• Status: Solved
  • Priority: Medium
  • Security: Public
  • Views: 293
  • Last Modified:

fat32 accidentally converted to ext3, any way back?

I had win98 and winxp running on my pc, but since xp gave me more bluescreens then 98 :-/ i wanted to install linux
So i made a boot partition and root partition with PM
after which i had a boot (100mb) and root (2gb) on my hd (before other partitions)
see http://users.pandora.be/temmer/images/hds.jpg

started gentoo from cd, and did "mke2fs -j /dev/hda1"
knowing that my first partition is the linux boot
then "mke2fs -j /dev/hda2" which gave an error msg
BUT: the table entries were not in disk order :(

device start end  system
hda1   273   1743 win95 fat32
hda2   1744  2069 win95 ext
hda3   1     13   linux
hda4   14    272  linux
hda5   1744  2069 ntfs


So i lost both my OS's and all data on it :(
i was wondering if there's any way to recover something
(i heard i could dump a whole partition, but how am i supposed to get data out of it?)

TIA for any response,
Temmer



*kicks himself* now why did i do that?
0
Temmer
Asked:
Temmer
1 Solution
 
ahoffmannCommented:
you my dump a partition to file like:

   dd if=/dev/hda2 of=/tmp/hda2.dump

make shure that /tmp is not on hda2, for obvious reason.
Then you can examine /tmp/hda2.dump with a tool of your choice. For example:

   strings /tmp/hda2.dump

will give you most of your ASCII data back, probaly not in the order of the original file, but it's more than nothing.
0
 
TemmerAuthor Commented:
The only problem now is that the partition has around 10GB of data, but i think i got enough space

Is there any header between the files in that dump, so i can quickly (relatively to the 10GB ;) find files in there?
0
 
ahoffmannCommented:
dd produces a binary dump.
It contains all data unsorted, just as the filesystem sees it. Because the fs uses datablocks, your files might be split in sevaral blocks across the fs, then they are not in a continous stream within the dump.
0
Get your problem seen by more experts

Be seen. Boost your question’s priority for more expert views and faster solutions

 
RobsonCommented:
<voice type="Agent Smith">Your files are already dead</voice>

Lucky for you that mke2fs writes only a little data on it. Do as ahoffmann says, and you recover most of your ASCII data. If you want more, give your dist to some data recovery company and pay them $. Anyway, I doubt they will be of much success, because you overvrited FAT with ext2 superblock.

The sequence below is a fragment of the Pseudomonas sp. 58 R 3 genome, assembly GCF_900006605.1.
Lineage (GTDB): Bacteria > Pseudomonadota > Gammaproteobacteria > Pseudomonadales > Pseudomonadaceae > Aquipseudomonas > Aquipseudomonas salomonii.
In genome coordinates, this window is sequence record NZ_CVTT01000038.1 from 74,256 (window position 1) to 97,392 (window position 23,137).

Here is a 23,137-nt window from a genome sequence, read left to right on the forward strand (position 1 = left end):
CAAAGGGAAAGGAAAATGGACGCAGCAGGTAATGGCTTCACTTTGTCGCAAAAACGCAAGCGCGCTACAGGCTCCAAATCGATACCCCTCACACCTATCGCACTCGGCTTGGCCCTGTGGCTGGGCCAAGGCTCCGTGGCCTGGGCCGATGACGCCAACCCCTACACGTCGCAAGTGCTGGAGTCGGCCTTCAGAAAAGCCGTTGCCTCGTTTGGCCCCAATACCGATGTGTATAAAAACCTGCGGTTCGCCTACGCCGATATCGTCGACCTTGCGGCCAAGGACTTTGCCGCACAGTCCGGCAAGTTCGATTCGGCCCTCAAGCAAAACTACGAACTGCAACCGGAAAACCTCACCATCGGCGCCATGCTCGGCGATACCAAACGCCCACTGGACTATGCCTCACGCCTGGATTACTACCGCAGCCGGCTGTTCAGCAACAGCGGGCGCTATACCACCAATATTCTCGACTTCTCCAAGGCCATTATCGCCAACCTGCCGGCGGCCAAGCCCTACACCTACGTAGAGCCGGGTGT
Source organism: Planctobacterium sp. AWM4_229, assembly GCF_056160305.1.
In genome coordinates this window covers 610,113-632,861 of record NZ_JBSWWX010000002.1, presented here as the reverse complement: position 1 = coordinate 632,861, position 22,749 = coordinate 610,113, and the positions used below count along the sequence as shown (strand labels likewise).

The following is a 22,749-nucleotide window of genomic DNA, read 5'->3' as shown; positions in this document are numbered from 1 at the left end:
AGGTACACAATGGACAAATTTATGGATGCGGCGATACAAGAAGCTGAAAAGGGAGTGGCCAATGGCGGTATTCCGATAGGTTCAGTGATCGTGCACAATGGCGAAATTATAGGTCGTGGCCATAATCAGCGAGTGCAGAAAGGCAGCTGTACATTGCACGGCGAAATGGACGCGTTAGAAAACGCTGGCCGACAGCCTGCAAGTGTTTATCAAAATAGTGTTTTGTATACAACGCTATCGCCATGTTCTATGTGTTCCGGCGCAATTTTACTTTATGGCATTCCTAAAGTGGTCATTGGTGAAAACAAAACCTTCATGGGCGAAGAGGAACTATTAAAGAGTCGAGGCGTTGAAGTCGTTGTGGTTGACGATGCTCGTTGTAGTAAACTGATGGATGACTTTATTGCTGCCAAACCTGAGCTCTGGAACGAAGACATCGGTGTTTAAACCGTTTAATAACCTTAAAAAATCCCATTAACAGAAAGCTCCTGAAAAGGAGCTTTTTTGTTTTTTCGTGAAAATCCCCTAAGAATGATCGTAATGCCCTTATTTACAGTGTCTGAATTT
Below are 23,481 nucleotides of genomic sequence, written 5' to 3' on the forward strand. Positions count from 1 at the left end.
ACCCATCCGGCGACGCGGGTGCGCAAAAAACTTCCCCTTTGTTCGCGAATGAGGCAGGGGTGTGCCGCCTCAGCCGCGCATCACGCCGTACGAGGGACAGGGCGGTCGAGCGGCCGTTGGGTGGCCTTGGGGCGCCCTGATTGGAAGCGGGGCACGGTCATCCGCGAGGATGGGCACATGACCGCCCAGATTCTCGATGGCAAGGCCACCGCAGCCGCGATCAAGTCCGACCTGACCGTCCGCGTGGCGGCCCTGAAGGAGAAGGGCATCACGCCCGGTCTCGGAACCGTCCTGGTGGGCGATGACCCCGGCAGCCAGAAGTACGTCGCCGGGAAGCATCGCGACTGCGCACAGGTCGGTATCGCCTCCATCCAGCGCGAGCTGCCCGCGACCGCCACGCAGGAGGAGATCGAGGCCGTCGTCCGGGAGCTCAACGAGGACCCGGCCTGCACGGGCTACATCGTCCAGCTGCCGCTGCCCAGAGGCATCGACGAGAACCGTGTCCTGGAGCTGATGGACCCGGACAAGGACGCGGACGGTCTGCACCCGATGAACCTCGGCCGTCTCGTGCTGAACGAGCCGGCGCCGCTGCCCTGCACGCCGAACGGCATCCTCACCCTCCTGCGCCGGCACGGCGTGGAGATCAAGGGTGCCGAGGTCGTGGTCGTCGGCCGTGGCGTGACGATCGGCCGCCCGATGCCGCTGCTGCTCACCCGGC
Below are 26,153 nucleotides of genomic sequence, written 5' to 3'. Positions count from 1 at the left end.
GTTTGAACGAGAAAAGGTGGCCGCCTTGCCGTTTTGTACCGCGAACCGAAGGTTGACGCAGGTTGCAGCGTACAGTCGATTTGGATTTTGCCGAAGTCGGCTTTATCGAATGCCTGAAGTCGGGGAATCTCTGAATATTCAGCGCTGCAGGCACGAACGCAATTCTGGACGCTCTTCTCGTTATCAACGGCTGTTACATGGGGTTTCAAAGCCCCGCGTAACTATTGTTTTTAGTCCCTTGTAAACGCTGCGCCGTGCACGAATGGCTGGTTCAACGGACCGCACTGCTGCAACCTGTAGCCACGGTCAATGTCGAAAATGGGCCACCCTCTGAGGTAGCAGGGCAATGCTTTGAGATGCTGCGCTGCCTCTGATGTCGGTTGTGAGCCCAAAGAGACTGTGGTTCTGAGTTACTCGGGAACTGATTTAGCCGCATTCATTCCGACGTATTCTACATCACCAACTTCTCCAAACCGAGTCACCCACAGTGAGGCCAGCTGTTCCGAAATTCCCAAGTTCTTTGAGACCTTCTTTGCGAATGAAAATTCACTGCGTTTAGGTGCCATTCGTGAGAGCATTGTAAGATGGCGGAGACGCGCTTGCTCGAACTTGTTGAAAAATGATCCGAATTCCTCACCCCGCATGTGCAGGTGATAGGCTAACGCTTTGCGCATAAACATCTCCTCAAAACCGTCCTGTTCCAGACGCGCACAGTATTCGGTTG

0
 
TemmerAuthor Commented:
"Your files are already dead"
thought so ... :(

Anyway, i lost 2 windowses, oh boy i really care :p

The only things i really need are a few serials and passwords, so i should find it (somewhere) in the dump


Thx for the info, i'll start dumping it, format and reinstall winblows ;)
0
 
ahoffmannCommented:
what do you need linux passwords for when you go back to windoze?
0
 
TemmerAuthor Commented:
Just all sorts of passwords, nothing with linux passwords ;)

And is it possible to split the dump? cause i dont have any partition large enough do dump it on
0
 
ahoffmannCommented:
dd bs=8192 count=500000 if=/dev/hda2 of=/tmp/hda2.dump1
dd bs=8192 count=500000 skip=500000 if=/dev/hda2 of=/tmp/hda2.dump2
0
 
enthusiast78Commented:
 I believe that if mkfs really did it's job on your partition, it's gone. But if the error message you mention was something like it couldn't actually create the filesystem, you can always enter "fdisk" and just change the partition type back to it's original value. Course, if you don't remember which one was, since there are lots of types for MS partitions, you might have to play test and reboot a little bit, but if you really care about your data, it could be rewarding.

  Hope this helps.
0
Question has a verified solution.

Are you are experiencing a similar issue? Get a personalized answer when you ask a related question.

Have a better answer? Share it in a comment.

Join & Write a Comment

Featured Post

Free Tool: Path Explorer

An intuitive utility to help find the CSS path to UI elements on a webpage. These paths are used frequently in a variety of front-end development and QA automation tasks.

One of a set of tools we're offering as a way of saying thank you for being a part of the community.

Tackle projects and never again get stuck behind a technical roadblock.
Join Now